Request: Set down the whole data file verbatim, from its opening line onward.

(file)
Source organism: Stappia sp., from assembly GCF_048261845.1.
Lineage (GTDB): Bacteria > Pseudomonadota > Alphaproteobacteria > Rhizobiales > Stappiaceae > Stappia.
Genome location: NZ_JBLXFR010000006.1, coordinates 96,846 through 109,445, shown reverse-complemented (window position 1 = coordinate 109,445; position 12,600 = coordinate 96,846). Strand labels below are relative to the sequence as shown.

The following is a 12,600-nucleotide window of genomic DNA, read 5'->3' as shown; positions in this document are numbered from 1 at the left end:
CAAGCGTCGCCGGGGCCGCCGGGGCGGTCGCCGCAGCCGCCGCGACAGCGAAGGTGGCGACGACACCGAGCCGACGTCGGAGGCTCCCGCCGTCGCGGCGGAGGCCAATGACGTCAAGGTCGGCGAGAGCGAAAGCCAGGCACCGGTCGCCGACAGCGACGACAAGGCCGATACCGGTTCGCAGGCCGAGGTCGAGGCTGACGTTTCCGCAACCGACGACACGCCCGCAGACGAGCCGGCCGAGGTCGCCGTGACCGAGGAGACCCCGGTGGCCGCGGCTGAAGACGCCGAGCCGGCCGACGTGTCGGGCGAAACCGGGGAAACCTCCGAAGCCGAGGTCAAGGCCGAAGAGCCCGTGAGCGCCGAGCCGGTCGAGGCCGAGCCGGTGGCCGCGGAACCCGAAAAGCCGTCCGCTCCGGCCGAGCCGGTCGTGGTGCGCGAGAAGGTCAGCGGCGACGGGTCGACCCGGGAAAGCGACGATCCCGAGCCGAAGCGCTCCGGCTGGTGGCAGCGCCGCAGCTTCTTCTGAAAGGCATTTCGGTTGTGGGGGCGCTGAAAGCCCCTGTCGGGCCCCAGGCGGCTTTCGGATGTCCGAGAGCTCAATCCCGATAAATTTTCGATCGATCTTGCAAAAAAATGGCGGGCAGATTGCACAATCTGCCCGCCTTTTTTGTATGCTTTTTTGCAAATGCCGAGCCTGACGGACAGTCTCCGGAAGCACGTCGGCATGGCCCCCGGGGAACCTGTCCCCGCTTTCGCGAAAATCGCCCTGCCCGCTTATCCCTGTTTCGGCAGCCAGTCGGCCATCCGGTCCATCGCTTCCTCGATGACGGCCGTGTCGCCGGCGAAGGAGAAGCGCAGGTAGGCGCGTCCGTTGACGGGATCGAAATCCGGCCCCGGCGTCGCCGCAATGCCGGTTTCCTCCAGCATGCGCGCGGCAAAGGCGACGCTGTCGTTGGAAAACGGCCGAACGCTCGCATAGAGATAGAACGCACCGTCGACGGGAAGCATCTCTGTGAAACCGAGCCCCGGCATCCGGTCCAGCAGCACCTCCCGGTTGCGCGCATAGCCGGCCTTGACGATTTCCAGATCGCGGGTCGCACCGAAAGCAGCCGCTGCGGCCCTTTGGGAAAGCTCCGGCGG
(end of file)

Source organism: Stappia sp., from assembly GCF_048261845.1.
Lineage (GTDB): Bacteria > Pseudomonadota > Alphaproteobacteria > Rhizobiales > Stappiaceae > Stappia.
Genome location: NZ_JBLXFR010000006.1, coordinates 96,846 through 109,445, shown reverse-complemented (window position 1 = coordinate 109,445; position 12,600 = coordinate 96,846). Strand labels below are relative to the sequence as shown.

The following is a 12,600-nucleotide window of genomic DNA, read 5'->3' as shown; positions in this document are numbered from 1 at the left end:
CAAGCGTCGCCGGGGCCGCCGGGGCGGTCGCCGCAGCCGCCGCGACAGCGAAGGTGGCGACGACACCGAGCCGACGTCGGAGGCTCCCGCCGTCGCGGCGGAGGCCAATGACGTCAAGGTCGGCGAGAGCGAAAGCCAGGCACCGGTCGCCGACAGCGACGACAAGGCCGATACCGGTTCGCAGGCCGAGGTCGAGGCTGACGTTTCCGCAACCGACGACACGCCCGCAGACGAGCCGGCCGAGGTCGCCGTGACCGAGGAGACCCCGGTGGCCGCGGCTGAAGACGCCGAGCCGGCCGACGTGTCGGGCGAAACCGGGGAAACCTCCGAAGCCGAGGTCAAGGCCGAAGAGCCCGTGAGCGCCGAGCCGGTCGAGGCCGAGCCGGTGGCCGCGGAACCCGAAAAGCCGTCCGCTCCGGCCGAGCCGGTCGTGGTGCGCGAGAAGGTCAGCGGCGACGGGTCGACCCGGGAAAGCGACGATCCCGAGCCGAAGCGCTCCGGCTGGTGGCAGCGCCGCAGCTTCTTCTGAAAGGCATTTCGGTTGTGGGGGCGCTGAAAGCCCCTGTCGGGCCCCAGGCGGCTTTCGGATGTCCGAGAGCTCAATCCCGATAAATTTTCGATCGATCTTGCAAAAAAATGGCGGGCAGATTGCACAATCTGCCCGCCTTTTTTGTATGCTTTTTTGCAAATGCCGAGCCTGACGGACAGTCTCCGGAAGCACGTCGGCATGGCCCCCGGGGAACCTGTCCCCGCTTTCGCGAAAATCGCCCTGCCCGCTTATCCCTGTTTCGGCAGCCAGTCGGCCATCCGGTCCATCGCTTCCTCGATGACGGCCGTGTCGCCGGCGAAGGAGAAGCGCAGGTAGGCGCGTCCGTTGACGGGATCGAAATCCGGCCCCGGCGTCGCCGCAATGCCGGTTTCCTCCAGCATGCGCGCGGCAAAGGCGACGCTGTCGTTGGAAAACGGCCGAACGCTCGCATAGAGATAGAACGCACCGTCGACGGGAAGCATCTCTGTGAAACCGAGCCCCGGCATCCGGTCCAGCAGCACCTCCCGGTTGCGCGCATAGCCGGCCTTGACGATTTCCAGATCGCGGGTCGCACCGAAAGCAGCCGCTGCGGCCCTTTGGGAAAGCTCCGGCGG